From our results and the results provided by a recent study that will be discussed below [7], we believe that transient expression of the S100B-EGFP transgene is a specific marker of the primary phase of GP genesis in the embryonic RL.

Discussions and conclusions

The aim of the present study was to establish the spatio-temporal pattern of S100B expression in the mouse embryonic Cb. We compared the distribution of the S100B-EGFP reporter to that of the endogenous S100B protein from E12.5 to E17.5. Our results establish the S100B protein as a marker of the BLBP+ Sox9+ primary radial glial scaffold starting on E13.5. In addition, and although the S100B protein was not detected, we provide evidence that S100B-EGFP expression in Pax6+ derivatives of the RL marked the onset of primary GP production. In addition, our results suggest that depending on the site of S100B synthesis, primary radial glial scaffold and derivatives or RL and neuron precursors, S100B may be retained within the cell or secreted.

The onset of S100B expression in the cerebellar ventricular zone: marking the transition from neurogenesis to gliogenesis in primary radial glial cells

Although we found no mention of the S100B protein being expressed in the mouse embryonic cerebellar radial glia, the S100B mRNA was detected in the rat cerebellar radial glia [12]. Additionally, in a study designed to analyze the expression pattern of 158 murine orthologs of genes identified on human chromosome 21, the S100B mRNA was detected in the VZ of the mouse embryonic Cb on whole mounts and tissue sections [34].

The radial glial origin of EGFP+ S100B+ cells present in the CTZ in increasing number from E14 to E17.5 is also consistent with several reports showing that in addition to being essential for PC exit from the VZ between E13.5 and E17.5 [36], the primary radial glia is linked to gliogenesis from E14 to P7 [27]. According to 3H thymidine and BrdU birth dating studies, PCs are produced between E11 and E13 [37], and expression of calbindin-1 is first detectable at around E14 in post mitotic PCs that have migrated a short distance away from the VZ [26].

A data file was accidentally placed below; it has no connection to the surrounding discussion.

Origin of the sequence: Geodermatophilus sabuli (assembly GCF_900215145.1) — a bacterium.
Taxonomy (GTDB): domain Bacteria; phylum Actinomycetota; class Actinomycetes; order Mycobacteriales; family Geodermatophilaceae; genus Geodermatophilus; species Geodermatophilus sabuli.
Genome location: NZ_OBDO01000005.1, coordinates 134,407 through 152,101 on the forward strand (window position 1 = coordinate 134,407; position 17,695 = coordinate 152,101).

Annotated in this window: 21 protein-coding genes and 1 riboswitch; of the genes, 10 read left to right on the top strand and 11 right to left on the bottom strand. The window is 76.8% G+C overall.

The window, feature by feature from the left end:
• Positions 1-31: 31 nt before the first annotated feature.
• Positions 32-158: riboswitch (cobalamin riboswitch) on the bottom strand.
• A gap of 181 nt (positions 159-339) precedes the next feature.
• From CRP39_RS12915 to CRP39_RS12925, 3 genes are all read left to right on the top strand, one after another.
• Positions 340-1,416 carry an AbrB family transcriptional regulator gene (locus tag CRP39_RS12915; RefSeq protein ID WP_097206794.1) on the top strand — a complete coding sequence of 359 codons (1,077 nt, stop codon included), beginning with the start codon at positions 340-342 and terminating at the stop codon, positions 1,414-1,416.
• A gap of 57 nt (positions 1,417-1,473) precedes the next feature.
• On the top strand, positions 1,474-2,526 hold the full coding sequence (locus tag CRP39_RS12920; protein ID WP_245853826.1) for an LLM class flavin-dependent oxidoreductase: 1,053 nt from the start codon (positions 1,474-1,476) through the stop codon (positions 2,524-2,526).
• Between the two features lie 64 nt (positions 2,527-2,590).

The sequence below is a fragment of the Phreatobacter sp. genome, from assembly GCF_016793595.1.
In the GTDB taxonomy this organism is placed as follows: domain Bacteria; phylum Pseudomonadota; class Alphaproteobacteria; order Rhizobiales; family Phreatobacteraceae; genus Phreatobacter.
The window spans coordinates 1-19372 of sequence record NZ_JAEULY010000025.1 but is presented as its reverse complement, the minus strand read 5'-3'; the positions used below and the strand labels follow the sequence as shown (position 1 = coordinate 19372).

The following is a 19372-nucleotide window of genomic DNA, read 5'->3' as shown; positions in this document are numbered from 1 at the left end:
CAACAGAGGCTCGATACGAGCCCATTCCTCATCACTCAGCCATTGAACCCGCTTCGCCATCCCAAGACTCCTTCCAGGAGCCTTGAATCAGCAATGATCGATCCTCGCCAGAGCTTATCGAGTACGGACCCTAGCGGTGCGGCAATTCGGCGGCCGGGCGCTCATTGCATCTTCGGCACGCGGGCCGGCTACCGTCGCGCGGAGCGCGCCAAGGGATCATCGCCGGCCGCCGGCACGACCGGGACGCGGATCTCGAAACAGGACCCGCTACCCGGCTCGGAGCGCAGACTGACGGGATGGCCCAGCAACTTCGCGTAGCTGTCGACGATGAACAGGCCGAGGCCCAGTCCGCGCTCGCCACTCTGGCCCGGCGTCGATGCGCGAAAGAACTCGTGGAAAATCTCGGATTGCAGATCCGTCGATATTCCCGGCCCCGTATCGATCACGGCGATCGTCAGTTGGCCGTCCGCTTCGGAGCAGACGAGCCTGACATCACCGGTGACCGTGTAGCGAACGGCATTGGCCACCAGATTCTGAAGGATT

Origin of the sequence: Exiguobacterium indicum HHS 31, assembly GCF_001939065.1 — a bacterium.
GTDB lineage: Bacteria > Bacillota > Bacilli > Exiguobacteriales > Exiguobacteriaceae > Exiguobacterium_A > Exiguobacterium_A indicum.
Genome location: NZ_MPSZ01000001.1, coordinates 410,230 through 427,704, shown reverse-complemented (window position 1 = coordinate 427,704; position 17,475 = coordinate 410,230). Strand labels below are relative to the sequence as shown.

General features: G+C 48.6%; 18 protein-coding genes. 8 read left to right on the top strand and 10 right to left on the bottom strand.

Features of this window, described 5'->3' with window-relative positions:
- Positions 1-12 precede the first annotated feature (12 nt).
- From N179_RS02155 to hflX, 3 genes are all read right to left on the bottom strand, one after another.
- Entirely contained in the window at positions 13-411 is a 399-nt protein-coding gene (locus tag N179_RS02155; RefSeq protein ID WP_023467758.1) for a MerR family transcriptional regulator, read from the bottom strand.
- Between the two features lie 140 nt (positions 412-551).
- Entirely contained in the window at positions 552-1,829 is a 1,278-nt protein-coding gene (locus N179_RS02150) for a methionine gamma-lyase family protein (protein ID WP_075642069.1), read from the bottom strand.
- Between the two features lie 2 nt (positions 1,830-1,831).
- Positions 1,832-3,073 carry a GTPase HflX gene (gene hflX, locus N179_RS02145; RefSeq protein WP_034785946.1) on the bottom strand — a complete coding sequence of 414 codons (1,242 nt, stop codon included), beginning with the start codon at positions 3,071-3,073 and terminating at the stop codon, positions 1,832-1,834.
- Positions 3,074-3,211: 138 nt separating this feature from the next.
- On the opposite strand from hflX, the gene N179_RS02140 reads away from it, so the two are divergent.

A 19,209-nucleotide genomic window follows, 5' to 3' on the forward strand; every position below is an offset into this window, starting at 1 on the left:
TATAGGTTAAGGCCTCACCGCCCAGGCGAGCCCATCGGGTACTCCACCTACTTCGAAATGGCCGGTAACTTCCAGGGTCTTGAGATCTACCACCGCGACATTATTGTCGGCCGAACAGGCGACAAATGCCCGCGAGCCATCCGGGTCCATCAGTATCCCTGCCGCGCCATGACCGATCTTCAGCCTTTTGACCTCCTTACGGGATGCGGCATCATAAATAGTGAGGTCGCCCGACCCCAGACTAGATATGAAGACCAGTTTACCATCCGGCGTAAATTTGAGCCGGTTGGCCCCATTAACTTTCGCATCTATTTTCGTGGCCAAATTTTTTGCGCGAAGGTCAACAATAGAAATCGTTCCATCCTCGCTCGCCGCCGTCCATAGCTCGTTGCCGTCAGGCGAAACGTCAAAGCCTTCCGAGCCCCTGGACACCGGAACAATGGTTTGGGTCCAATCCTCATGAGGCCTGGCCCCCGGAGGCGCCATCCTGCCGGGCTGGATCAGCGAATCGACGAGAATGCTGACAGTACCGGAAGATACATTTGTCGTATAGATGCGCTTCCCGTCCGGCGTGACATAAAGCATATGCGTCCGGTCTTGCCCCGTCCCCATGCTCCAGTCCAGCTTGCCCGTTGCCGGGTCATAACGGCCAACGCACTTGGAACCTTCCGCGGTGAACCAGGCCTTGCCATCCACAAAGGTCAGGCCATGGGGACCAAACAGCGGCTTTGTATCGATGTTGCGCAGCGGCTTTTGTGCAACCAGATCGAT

Here we show that EGFP+ cells that detach from the VZ and migrate into the CTZ beginning on E14.5, are not post-mitotic Purkinje cells. While migrating towards the surface most EGFP+ cells lose their connection to the VZ but not their connection to the pial membrane, a feature of prospective Bergmann glial cells. Finally, we show that near the onset of gliogenesis (E16.5), Sox9 expression is maintained in some radial glia-derived EGFP+ cells. This is in line with a previous report showing that most, if not all glial precursors in the Cb take the form of radial glial cells [27] and Bergmann glial cells maintain Sox9 expression from the early migrating progenitor stage through adulthood [29].

Several molecules known to be expressed in Bergmann glial cells of the adult mouse Cb start being expressed in the embryonic radial glia, at around E14. They include the intermediate filament protein vimentin [4], the lipid binding protein BLBP [38], the enzyme Glutamine synthetase [39], the extra cellular matrix molecule with neuron-glia cell adhesion activity Tenascin-C [40], the glutamate transporter Glast [41], the enzyme 3PGDH involved in L-serine biosynthesis [42], the Punc neural cell-adhesion molecule [43], and the transcription factor Sox9 [29]. We now suggest that S100B be added to the list.